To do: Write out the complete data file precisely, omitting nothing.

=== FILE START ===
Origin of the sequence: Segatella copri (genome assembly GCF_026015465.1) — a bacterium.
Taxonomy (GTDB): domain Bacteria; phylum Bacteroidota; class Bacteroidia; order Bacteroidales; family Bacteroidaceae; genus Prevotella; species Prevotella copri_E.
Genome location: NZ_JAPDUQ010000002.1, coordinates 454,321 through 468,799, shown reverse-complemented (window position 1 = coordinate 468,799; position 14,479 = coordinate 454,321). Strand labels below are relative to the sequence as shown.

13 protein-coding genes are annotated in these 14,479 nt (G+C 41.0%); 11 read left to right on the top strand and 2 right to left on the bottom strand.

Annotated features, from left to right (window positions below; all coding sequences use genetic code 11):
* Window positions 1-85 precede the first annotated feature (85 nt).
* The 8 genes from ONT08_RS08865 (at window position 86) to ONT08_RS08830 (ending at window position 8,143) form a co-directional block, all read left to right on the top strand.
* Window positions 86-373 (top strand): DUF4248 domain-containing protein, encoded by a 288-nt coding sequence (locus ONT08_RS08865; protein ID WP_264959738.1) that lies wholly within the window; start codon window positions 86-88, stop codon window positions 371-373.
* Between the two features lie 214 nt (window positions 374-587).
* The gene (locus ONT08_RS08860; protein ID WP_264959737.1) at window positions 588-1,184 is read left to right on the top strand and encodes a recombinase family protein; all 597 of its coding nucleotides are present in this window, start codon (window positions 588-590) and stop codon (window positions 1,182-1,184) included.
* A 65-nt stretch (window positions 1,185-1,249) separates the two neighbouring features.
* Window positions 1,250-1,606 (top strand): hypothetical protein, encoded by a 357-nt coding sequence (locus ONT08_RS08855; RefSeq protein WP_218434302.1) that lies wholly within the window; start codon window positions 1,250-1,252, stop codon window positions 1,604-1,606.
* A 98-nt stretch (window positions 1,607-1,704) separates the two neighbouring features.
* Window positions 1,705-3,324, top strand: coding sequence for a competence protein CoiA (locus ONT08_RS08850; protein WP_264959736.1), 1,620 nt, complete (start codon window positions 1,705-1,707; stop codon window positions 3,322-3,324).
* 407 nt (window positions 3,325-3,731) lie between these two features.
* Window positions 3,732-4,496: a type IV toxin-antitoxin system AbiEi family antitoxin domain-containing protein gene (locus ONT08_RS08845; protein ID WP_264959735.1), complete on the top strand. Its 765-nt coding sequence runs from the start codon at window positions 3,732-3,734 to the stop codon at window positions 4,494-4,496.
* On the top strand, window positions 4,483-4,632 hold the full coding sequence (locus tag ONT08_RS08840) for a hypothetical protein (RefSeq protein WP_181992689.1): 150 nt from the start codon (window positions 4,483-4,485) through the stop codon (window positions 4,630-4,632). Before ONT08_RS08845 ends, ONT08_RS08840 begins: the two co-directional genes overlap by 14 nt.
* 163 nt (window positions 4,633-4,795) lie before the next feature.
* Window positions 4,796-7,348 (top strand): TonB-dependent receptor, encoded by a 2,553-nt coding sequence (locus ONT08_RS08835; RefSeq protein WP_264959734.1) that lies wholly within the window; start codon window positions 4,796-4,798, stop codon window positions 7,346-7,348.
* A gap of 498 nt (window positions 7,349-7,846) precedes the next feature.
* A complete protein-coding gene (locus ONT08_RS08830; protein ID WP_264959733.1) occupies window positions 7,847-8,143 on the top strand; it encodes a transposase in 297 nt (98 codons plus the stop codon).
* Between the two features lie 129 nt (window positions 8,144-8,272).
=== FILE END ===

Origin of the sequence: Segatella copri (genome assembly GCF_026015465.1) — a bacterium.
Taxonomy (GTDB): domain Bacteria; phylum Bacteroidota; class Bacteroidia; order Bacteroidales; family Bacteroidaceae; genus Prevotella; species Prevotella copri_E.
Genome location: NZ_JAPDUQ010000002.1, coordinates 454,321 through 468,799, shown reverse-complemented (window position 1 = coordinate 468,799; position 14,479 = coordinate 454,321). Strand labels below are relative to the sequence as shown.

13 protein-coding genes are annotated in these 14,479 nt (G+C 41.0%); 11 read left to right on the top strand and 2 right to left on the bottom strand.

Annotated features, from left to right (window positions below; all coding sequences use genetic code 11):
* Window positions 1-85 precede the first annotated feature (85 nt).
* The 8 genes from ONT08_RS08865 (at window position 86) to ONT08_RS08830 (ending at window position 8,143) form a co-directional block, all read left to right on the top strand.
* Window positions 86-373 (top strand): DUF4248 domain-containing protein, encoded by a 288-nt coding sequence (locus ONT08_RS08865; protein ID WP_264959738.1) that lies wholly within the window; start codon window positions 86-88, stop codon window positions 371-373.
* Between the two features lie 214 nt (window positions 374-587).
* The gene (locus ONT08_RS08860; protein ID WP_264959737.1) at window positions 588-1,184 is read left to right on the top strand and encodes a recombinase family protein; all 597 of its coding nucleotides are present in this window, start codon (window positions 588-590) and stop codon (window positions 1,182-1,184) included.
* A 65-nt stretch (window positions 1,185-1,249) separates the two neighbouring features.
* Window positions 1,250-1,606 (top strand): hypothetical protein, encoded by a 357-nt coding sequence (locus ONT08_RS08855; RefSeq protein WP_218434302.1) that lies wholly within the window; start codon window positions 1,250-1,252, stop codon window positions 1,604-1,606.
* A 98-nt stretch (window positions 1,607-1,704) separates the two neighbouring features.
* Window positions 1,705-3,324, top strand: coding sequence for a competence protein CoiA (locus ONT08_RS08850; protein WP_264959736.1), 1,620 nt, complete (start codon window positions 1,705-1,707; stop codon window positions 3,322-3,324).
* 407 nt (window positions 3,325-3,731) lie between these two features.
* Window positions 3,732-4,496: a type IV toxin-antitoxin system AbiEi family antitoxin domain-containing protein gene (locus ONT08_RS08845; protein ID WP_264959735.1), complete on the top strand. Its 765-nt coding sequence runs from the start codon at window positions 3,732-3,734 to the stop codon at window positions 4,494-4,496.
* On the top strand, window positions 4,483-4,632 hold the full coding sequence (locus tag ONT08_RS08840) for a hypothetical protein (RefSeq protein WP_181992689.1): 150 nt from the start codon (window positions 4,483-4,485) through the stop codon (window positions 4,630-4,632). Before ONT08_RS08845 ends, ONT08_RS08840 begins: the two co-directional genes overlap by 14 nt.
* 163 nt (window positions 4,633-4,795) lie before the next feature.
* Window positions 4,796-7,348 (top strand): TonB-dependent receptor, encoded by a 2,553-nt coding sequence (locus ONT08_RS08835; RefSeq protein WP_264959734.1) that lies wholly within the window; start codon window positions 4,796-4,798, stop codon window positions 7,346-7,348.
* A gap of 498 nt (window positions 7,349-7,846) precedes the next feature.
* A complete protein-coding gene (locus ONT08_RS08830; protein ID WP_264959733.1) occupies window positions 7,847-8,143 on the top strand; it encodes a transposase in 297 nt (98 codons plus the stop codon).
* Between the two features lie 129 nt (window positions 8,144-8,272).